In short, I remembered how the Minnesota Orchestra is not a monolith, not a hive of mindless worker bees, not a colony of bow-tied ants, no matter how often it can look like it, what with the single-minded discipline and bows moving in breathtaking unison and all. It’s made up of a diverse collection of passionate, obscenely talented, well-rounded individuals. For most of them, merely playing an instrument at the very highest level was not enough. So they also became conductors and writers and competitors and composers and historians and educators and artistic directors…among other things. They are the best of the best the musical world has to offer, and their love of their art serves as an example to the rest of us. May we listeners never take them – or musicians like them – for granted.

The Minnesota Orchestra is clearly in flux. They have a new concertmaster who over the course of the last year has proven herself to be an orchestral musician, chamber player, and soloist of the very first rank. A number of important names from the orchestra roster will not be returning in 2012-13 season. Next year a renovated Orchestra Hall will be opened, and if the renderings are any indication, it will be stunning. There are indications that programming in the future will be…um, different. Eventually, a new contract will be signed. Those five changes are likely just the tip of the iceberg. I have my fingers crossed that throughout all the changes, the glory of the core product remains unaffected. My hoping won’t actually do any good, but whatever. It makes me feel better.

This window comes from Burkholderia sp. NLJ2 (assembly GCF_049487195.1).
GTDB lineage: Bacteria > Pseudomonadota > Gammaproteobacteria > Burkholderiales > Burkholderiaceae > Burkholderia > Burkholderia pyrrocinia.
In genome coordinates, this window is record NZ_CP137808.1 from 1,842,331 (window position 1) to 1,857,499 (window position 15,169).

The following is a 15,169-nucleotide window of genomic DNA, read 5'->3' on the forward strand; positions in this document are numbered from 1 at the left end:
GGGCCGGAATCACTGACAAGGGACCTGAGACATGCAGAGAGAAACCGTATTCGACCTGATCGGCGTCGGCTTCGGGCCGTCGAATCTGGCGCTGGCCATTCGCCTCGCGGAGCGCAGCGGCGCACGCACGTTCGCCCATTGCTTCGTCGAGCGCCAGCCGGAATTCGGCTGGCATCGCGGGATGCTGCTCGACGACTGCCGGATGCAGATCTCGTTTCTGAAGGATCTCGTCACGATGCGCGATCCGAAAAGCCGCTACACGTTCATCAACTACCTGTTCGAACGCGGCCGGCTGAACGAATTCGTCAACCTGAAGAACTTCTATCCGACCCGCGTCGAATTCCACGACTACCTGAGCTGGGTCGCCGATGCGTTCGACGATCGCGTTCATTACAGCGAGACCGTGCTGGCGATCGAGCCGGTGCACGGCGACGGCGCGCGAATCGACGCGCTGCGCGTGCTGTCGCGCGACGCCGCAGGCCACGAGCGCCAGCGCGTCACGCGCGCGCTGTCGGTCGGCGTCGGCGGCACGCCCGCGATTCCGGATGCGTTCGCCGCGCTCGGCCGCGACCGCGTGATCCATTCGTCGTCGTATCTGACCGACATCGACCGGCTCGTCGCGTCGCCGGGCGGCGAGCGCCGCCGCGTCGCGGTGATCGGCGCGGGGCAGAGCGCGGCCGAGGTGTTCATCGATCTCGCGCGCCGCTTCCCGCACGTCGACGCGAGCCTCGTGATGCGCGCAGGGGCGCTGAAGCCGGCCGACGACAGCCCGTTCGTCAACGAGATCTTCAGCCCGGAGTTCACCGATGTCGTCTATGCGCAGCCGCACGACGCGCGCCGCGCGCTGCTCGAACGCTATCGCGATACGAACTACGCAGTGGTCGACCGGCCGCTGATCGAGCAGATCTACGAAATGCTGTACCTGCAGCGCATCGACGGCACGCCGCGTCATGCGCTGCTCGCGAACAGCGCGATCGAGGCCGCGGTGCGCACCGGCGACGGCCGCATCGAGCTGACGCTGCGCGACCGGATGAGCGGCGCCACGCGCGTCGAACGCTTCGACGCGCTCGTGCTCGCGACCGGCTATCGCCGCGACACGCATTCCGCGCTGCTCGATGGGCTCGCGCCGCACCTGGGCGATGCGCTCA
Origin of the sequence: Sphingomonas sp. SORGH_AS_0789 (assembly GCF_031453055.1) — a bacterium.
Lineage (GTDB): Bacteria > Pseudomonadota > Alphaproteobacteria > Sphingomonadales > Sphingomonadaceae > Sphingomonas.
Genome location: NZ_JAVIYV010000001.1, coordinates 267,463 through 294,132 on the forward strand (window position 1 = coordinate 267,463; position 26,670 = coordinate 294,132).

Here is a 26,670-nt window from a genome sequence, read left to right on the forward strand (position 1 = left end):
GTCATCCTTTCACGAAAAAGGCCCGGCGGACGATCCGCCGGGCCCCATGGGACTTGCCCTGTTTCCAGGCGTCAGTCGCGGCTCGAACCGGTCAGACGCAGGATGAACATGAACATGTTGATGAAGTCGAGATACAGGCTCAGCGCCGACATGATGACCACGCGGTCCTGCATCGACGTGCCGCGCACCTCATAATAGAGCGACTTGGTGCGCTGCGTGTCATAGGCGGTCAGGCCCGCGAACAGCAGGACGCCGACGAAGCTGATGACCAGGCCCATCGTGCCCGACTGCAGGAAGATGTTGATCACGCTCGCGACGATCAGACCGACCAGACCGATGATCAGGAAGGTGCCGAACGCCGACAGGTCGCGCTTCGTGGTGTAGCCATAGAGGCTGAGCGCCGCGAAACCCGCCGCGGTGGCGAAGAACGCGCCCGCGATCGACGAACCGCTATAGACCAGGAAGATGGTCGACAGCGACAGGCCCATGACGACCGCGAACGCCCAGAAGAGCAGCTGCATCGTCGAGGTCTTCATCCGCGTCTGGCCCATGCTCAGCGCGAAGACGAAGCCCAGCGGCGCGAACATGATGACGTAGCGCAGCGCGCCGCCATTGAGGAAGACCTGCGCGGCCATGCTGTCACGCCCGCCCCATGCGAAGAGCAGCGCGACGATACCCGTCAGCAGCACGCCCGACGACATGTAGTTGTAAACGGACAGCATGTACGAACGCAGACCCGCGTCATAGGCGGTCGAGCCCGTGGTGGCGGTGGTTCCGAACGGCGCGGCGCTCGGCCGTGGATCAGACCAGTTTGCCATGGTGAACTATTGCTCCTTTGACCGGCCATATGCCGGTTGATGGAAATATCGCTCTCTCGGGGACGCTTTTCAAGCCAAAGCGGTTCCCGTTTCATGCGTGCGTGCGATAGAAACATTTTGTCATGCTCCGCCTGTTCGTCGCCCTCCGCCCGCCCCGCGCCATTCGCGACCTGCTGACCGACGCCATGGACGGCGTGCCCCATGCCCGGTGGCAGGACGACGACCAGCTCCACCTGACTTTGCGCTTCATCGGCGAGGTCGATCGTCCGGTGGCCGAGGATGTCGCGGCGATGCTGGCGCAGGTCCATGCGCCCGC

I’m not delusional enough to think that anyone with any power from either “side” in Minneapolis is actually reading the bloggy ramblings of a 23-year-old amateur string-player from Wisconsin, nor am I delusional enough to think that they should. But I do hope that as they make the difficult decisions that lie ahead, they never stop remembering the passion of the people onstage, not even for a moment. If the organization’s plans to “Build for the Future” neglect to harness the musicians’ passion, then those plans aren’t worth making. Simple as that. Passion is an asset no budget can buy, and yesterday afternoon, I realized that we underestimate the power of that passion at our peril.